Calling Vetri a “special occasion” spot would be like calling an iPhone a telephone. It’s the best special occasion spot in the city, but it’s so much more than that. You’ll get 15-ish courses of the most excellent pasta you’ve ever had in your life, plus wine pairings from a server who somehow knows your food preferences better than your own mother does after just a couple of hours. So if you have an important enough occasion to justify parting ways with a few hundred dollars, Vetri is where you should do it.
There aren’t many places in Philadelphia like Bud & Marilyn’s. It’s perfectly retro, with wood-paneled walls and black-and-white dial TVs, and it has our favorite weekend brunch in the area - including a super strong Bloody Mary and a caramelized apple french toast that will distract you from the impending work week. Their Happy Hour is also solid, and a good choice for $5 bar snacks like crispy cheese curds and buttermilk pretzel rolls.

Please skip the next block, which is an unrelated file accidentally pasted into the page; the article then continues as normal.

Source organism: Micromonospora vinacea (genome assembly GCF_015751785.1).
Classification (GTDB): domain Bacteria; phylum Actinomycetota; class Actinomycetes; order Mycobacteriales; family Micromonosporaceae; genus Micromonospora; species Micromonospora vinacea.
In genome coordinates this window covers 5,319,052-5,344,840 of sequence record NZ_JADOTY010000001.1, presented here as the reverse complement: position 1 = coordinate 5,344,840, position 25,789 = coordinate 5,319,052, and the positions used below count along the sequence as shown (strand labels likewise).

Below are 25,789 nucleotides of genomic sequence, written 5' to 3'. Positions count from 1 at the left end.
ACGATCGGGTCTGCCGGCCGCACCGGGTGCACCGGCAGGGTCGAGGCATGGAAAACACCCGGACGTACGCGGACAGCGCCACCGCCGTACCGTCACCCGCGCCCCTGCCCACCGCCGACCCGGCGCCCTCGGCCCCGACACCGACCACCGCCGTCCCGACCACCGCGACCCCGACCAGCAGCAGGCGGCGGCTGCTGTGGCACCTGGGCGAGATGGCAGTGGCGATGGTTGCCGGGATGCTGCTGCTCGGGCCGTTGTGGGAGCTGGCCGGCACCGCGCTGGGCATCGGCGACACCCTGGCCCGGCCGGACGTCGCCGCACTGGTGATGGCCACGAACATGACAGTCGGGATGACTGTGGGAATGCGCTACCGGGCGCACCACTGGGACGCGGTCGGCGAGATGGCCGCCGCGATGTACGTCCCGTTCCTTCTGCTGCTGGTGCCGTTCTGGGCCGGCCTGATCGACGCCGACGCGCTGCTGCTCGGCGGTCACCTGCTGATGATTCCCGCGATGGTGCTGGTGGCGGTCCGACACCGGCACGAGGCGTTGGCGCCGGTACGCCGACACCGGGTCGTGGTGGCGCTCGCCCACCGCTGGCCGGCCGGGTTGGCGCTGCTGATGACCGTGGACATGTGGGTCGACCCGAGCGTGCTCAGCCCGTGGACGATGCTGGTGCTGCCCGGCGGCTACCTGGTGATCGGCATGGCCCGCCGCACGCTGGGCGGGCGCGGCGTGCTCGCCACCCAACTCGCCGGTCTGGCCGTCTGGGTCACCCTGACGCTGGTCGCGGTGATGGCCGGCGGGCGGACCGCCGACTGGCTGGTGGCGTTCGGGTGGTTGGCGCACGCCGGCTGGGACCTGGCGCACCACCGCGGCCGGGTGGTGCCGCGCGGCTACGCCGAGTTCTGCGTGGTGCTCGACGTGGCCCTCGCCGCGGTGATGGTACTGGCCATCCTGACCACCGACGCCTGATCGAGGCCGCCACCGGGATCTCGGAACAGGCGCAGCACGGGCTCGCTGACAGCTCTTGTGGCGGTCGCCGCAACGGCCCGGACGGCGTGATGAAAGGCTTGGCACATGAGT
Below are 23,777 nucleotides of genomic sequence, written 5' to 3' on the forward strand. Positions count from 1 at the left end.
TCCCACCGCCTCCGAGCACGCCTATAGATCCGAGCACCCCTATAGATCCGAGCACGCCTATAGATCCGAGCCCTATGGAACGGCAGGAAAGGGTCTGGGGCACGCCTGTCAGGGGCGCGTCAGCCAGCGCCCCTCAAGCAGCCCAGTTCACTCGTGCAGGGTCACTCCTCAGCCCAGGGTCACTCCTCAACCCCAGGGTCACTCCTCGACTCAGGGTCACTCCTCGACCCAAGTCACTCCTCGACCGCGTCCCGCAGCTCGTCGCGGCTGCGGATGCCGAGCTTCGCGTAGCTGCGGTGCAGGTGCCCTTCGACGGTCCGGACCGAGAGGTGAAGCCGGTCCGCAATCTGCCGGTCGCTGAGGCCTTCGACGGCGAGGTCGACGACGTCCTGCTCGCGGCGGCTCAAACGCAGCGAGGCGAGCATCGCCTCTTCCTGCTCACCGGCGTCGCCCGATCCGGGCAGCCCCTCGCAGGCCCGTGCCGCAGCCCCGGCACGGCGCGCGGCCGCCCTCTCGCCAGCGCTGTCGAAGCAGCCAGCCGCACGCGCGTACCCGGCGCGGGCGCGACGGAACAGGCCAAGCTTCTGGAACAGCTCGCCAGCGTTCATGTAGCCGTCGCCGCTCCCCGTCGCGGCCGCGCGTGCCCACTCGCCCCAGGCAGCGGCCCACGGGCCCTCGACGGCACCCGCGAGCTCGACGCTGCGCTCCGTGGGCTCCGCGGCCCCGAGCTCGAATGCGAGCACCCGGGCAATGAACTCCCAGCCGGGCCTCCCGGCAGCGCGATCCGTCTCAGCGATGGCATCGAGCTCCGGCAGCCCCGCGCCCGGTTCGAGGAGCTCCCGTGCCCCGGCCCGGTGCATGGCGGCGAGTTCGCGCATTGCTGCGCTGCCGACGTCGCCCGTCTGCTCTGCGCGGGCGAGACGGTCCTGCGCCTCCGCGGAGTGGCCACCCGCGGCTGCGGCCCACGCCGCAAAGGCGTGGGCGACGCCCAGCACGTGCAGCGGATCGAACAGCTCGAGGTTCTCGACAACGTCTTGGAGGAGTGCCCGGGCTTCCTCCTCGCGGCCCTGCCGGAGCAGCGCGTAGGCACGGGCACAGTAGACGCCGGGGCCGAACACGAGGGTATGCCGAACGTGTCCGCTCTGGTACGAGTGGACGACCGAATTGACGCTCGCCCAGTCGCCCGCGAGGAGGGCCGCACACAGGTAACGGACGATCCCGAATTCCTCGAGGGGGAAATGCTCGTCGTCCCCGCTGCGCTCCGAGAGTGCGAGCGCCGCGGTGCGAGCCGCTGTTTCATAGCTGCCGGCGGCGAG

Little Nonna’s is deceptive. From the outside, you would think you’re just passing by a bakery or small cafe. But this is just a front for what’s happening in the back, where there’s a big garden space with string lights that cover the whole patio. For a date in Midtown Village, you can’t do much better. The menu is full of classic Italian dishes, but the Sunday gravy is why you should come here. The plate is full of braised short rib and fennel sausage covered in marinara, and they sometimes run out of it before the night is over, so make your reservation on the earlier side.